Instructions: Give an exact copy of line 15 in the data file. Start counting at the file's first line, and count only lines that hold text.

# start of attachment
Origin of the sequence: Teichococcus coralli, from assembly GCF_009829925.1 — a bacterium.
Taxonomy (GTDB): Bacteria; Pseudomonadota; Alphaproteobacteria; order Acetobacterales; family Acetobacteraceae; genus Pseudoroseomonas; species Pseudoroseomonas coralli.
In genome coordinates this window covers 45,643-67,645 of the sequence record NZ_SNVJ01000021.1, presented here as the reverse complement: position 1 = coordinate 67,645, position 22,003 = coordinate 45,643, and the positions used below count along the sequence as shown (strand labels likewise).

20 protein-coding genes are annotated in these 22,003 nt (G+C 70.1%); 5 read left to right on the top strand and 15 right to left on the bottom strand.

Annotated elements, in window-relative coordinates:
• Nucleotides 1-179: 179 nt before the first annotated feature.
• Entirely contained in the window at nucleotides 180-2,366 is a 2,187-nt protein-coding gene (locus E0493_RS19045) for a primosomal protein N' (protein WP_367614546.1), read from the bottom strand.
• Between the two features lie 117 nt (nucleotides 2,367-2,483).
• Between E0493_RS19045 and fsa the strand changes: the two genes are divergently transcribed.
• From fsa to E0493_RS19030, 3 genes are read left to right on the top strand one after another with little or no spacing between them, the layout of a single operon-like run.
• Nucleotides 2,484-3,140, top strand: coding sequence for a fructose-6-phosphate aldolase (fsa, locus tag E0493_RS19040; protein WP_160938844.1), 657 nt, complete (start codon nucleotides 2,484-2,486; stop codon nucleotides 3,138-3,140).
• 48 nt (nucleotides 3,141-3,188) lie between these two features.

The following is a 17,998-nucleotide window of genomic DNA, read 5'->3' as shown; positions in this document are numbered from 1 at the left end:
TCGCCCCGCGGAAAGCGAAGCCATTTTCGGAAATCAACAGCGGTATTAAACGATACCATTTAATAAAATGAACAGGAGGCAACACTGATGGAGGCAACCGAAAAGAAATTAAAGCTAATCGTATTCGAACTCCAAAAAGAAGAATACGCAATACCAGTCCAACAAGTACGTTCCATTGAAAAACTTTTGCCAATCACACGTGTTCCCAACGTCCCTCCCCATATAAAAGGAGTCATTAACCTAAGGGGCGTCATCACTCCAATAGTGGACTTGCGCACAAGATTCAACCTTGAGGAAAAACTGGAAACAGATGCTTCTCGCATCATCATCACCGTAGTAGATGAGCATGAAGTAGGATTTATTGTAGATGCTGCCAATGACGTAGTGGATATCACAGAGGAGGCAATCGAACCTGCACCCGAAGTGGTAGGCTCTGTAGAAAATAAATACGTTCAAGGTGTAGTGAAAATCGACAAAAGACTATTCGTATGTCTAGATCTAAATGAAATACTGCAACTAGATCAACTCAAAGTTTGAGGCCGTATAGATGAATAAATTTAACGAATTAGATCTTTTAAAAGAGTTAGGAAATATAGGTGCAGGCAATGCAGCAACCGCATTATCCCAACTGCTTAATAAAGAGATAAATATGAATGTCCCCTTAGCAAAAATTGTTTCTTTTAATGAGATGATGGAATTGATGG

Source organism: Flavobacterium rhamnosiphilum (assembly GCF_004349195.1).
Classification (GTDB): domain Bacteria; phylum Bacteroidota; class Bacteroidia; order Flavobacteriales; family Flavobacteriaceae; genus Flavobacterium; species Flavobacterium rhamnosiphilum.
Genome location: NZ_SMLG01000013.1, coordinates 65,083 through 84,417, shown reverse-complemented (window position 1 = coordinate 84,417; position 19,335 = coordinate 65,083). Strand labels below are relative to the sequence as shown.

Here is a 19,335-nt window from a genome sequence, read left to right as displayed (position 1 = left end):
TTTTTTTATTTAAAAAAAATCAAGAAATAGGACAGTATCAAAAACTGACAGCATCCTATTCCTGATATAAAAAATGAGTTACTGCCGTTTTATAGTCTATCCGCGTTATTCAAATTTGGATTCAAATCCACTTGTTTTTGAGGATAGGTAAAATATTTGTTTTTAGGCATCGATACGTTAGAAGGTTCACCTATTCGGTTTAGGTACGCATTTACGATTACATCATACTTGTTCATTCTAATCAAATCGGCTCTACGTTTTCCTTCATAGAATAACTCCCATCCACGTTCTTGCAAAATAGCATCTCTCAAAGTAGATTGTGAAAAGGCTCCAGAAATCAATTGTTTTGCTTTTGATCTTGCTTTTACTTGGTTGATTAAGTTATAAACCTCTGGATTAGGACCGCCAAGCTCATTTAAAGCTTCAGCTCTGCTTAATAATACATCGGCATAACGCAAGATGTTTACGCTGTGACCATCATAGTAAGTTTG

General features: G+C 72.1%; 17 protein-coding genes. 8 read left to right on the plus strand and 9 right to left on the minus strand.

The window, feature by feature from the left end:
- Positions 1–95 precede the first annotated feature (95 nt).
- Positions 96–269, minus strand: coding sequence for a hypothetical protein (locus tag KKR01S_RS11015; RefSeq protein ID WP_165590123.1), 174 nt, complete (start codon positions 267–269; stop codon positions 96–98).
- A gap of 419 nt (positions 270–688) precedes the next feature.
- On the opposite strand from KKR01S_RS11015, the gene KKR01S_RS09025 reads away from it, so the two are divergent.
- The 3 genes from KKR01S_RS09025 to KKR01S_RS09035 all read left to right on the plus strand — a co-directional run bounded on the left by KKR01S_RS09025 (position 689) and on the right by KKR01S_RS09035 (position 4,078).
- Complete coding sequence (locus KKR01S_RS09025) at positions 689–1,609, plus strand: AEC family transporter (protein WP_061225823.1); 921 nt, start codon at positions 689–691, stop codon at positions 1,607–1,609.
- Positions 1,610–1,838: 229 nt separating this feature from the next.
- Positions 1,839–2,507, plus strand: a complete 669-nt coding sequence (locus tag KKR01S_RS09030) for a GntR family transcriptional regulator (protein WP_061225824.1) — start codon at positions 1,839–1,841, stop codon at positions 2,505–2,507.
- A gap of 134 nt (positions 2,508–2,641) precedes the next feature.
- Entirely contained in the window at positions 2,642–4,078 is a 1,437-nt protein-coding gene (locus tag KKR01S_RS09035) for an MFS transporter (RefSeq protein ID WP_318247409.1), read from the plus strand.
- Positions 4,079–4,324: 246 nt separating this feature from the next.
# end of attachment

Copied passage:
Source organism: Flavobacterium rhamnosiphilum (assembly GCF_004349195.1).